Chicken & Biscuits opened at Circle In The Square Theater today and it is not fully ready for primetime. The show has a cast of seven, five actors all making their Broadway debut, not to mention the director who is a newbie to Broadway as well.
The show has some really good things going for it, such as Michael Urie who commands the stage with “the business” he provides. His Jewish kvetch and his funny demeanor almost steals the show. Also able to fill out his role well is Norm Lewis… funny, stately and at times the voice of reason. He too takes charge in this production.
The well appointed costumes by Dede Ayite and the excellent glam lights of Adam Honore are well done. The night, however, was surely made enjoyable by sound designer TWI McCullum. His choice of themes at times made this ordinary at best, play funny and laughable. The shows plot is all well and good, its problem is that many of the jokes, the facial expressions and what is about to happen next is all too predictable. An even moderate eye can see the aforementioned coming a mile away. The writer, director and most of the actors try too hard to make this show work.
Is the problem here because there are to many Broadway rookies?
I blame more of the shows problems on Zhailon Levingston, the director. He loses the show half way through and at two hours with no intermission it becomes tedious. Douglas Lyons, the shows writer has a good enough story; it is about family, how crazy they can be, how resentful family members can be, the jealousy and the pride. Lyons pits one side of the family, self righteous, a little uptight against the other side, more schemers than anything else. The two collide at their fathers funeral only to be shaken by what is reveled at the funeral, again the enlightenment was seen miles down the road before it happened. The added feature thrown in the mix is Kenny (Devere Rogers) and his boyfriend (Urie) that makes the night entertaining. Lyons deftly brings up the question of race… why Kenny only dates white guys and why his sister, Simone (Alana Raquel Bowers) only dates black guys and is that why she gets her heart ripped out repeatedly?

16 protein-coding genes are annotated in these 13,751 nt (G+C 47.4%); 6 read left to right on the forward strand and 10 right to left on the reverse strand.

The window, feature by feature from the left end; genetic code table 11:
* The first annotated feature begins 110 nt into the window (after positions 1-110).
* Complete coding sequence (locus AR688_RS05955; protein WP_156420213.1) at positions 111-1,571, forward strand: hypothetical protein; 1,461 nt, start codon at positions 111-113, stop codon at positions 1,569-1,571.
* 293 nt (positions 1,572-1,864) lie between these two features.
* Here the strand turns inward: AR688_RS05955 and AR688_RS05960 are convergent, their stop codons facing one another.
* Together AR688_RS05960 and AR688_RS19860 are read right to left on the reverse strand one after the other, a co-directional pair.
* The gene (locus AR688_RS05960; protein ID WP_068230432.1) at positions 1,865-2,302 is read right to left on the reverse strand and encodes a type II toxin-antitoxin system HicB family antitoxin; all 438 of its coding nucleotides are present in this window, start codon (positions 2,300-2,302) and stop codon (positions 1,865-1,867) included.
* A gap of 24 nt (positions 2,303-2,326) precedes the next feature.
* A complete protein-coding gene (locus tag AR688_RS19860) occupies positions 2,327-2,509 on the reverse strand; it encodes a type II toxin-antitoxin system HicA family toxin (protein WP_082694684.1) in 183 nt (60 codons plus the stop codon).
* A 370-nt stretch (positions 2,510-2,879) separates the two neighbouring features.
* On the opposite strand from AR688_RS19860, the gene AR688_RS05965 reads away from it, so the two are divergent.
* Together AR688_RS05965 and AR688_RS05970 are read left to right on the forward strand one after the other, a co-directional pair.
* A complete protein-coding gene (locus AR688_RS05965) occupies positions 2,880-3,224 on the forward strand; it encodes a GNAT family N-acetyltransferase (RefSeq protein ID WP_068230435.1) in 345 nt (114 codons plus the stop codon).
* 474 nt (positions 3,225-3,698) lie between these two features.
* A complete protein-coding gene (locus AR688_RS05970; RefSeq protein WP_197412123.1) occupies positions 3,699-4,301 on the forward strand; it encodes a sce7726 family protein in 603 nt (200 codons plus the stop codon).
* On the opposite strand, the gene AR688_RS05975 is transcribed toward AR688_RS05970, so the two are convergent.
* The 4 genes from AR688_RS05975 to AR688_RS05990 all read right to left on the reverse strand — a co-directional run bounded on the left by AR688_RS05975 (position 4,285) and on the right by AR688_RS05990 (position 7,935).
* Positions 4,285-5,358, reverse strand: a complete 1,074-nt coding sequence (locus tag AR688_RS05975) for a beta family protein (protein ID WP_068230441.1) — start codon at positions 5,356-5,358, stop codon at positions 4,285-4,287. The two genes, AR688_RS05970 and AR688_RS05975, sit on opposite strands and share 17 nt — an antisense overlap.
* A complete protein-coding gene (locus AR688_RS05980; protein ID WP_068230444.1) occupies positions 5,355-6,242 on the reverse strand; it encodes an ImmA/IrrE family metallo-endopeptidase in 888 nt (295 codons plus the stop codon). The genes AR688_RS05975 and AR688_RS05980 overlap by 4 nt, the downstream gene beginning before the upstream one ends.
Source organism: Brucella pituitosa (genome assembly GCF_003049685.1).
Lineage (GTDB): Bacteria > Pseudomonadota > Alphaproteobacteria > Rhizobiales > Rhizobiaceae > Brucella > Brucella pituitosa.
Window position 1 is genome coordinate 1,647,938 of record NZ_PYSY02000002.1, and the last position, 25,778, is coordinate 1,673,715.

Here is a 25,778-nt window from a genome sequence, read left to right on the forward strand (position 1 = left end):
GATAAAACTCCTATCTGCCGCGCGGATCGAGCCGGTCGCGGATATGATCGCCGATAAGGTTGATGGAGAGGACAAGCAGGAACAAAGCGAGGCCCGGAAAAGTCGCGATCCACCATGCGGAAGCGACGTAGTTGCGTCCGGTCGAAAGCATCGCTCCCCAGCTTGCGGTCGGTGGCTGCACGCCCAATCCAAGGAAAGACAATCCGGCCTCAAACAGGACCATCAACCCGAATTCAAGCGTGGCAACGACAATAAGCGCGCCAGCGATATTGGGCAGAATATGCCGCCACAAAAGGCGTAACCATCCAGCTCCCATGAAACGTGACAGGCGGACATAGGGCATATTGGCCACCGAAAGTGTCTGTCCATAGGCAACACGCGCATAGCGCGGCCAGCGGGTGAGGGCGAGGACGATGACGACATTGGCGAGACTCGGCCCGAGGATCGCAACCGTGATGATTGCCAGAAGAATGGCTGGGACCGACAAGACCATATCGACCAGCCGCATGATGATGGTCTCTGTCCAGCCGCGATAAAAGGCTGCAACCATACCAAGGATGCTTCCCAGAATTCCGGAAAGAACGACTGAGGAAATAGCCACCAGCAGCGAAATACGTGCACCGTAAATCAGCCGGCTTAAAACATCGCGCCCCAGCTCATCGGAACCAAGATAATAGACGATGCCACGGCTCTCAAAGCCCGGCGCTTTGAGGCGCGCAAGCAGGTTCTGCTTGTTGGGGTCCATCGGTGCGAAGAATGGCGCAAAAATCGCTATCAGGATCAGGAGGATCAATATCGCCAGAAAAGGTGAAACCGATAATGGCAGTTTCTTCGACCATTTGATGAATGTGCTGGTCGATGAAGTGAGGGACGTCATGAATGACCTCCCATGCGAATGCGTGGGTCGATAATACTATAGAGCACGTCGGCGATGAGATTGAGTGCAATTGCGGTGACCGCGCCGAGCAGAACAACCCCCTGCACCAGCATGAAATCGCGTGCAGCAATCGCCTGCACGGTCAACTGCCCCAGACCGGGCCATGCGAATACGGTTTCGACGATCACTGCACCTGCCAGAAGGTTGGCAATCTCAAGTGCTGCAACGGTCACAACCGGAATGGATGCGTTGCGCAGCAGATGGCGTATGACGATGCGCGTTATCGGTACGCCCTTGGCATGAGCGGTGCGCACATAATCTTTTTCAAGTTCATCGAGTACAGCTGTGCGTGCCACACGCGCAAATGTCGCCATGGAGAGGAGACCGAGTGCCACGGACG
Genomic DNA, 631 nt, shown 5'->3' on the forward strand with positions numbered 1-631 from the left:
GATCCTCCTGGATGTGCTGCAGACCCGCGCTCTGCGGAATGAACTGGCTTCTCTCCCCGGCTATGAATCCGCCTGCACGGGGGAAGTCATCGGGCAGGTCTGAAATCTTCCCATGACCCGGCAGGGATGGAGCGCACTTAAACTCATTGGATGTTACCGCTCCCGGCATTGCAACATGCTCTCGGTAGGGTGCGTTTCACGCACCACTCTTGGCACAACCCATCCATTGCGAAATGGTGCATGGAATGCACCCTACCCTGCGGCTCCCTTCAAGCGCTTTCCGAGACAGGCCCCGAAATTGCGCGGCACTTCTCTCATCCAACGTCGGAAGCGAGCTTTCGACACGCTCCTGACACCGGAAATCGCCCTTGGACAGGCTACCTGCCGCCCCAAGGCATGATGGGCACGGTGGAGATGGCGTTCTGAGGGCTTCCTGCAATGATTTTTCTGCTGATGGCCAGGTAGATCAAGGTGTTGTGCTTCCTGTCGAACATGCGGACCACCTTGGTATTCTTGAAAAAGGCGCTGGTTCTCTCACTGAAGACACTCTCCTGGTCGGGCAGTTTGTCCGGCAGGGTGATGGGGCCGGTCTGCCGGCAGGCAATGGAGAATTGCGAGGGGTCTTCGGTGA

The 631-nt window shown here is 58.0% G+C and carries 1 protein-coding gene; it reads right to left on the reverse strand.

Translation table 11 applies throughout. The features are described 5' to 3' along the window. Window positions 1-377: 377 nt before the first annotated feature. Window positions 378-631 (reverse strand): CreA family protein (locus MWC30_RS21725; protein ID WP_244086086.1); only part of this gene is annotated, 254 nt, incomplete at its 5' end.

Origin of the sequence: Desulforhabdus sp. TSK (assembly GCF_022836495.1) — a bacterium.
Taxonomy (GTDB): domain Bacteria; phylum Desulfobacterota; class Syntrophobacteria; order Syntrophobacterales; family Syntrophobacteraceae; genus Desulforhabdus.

Even though the audience was overly generous in its laughter and applause, this show is mediocre. The jokes only land half the time. The acting at times is over done and the shows reach is too far and wide.
If you recall, this show was supposed to open in Queens before the pandemic.
What makes it good enough to come to Broadway after the pandemic? This show really would have been better off playing off Broadway, working out and then try to come to Broadway.
Instead the not ready for prime time players tried to move on up like “The Jefferson’s” and fall short. In fact, this show reminds me of a television sit com with its plot, its form and flow.
In Chicken & Biscuits we are brought into this families life, we get to learn a little about the grandparents who are never seen on stage, we learn in a small way about every other character for two hours. At times we learn intimate things about each, but it is never thoroughly striking to the audience. After eighteen months of waiting the public is going to demand a show that most would give a C grade to. If re worked with stronger actors and a better director, “Chicken & Biscuits” would be more meaningful.
In the meantime, Lyons has thrown everything at this play (it’s about 20 to 30 minutes to long); the actors also throw everything at tis comedy and the director is under water trying to swim up stream.
Chicken & Biscuits: Circle In The Square, 1633 Broadway, 235 West 50th Street.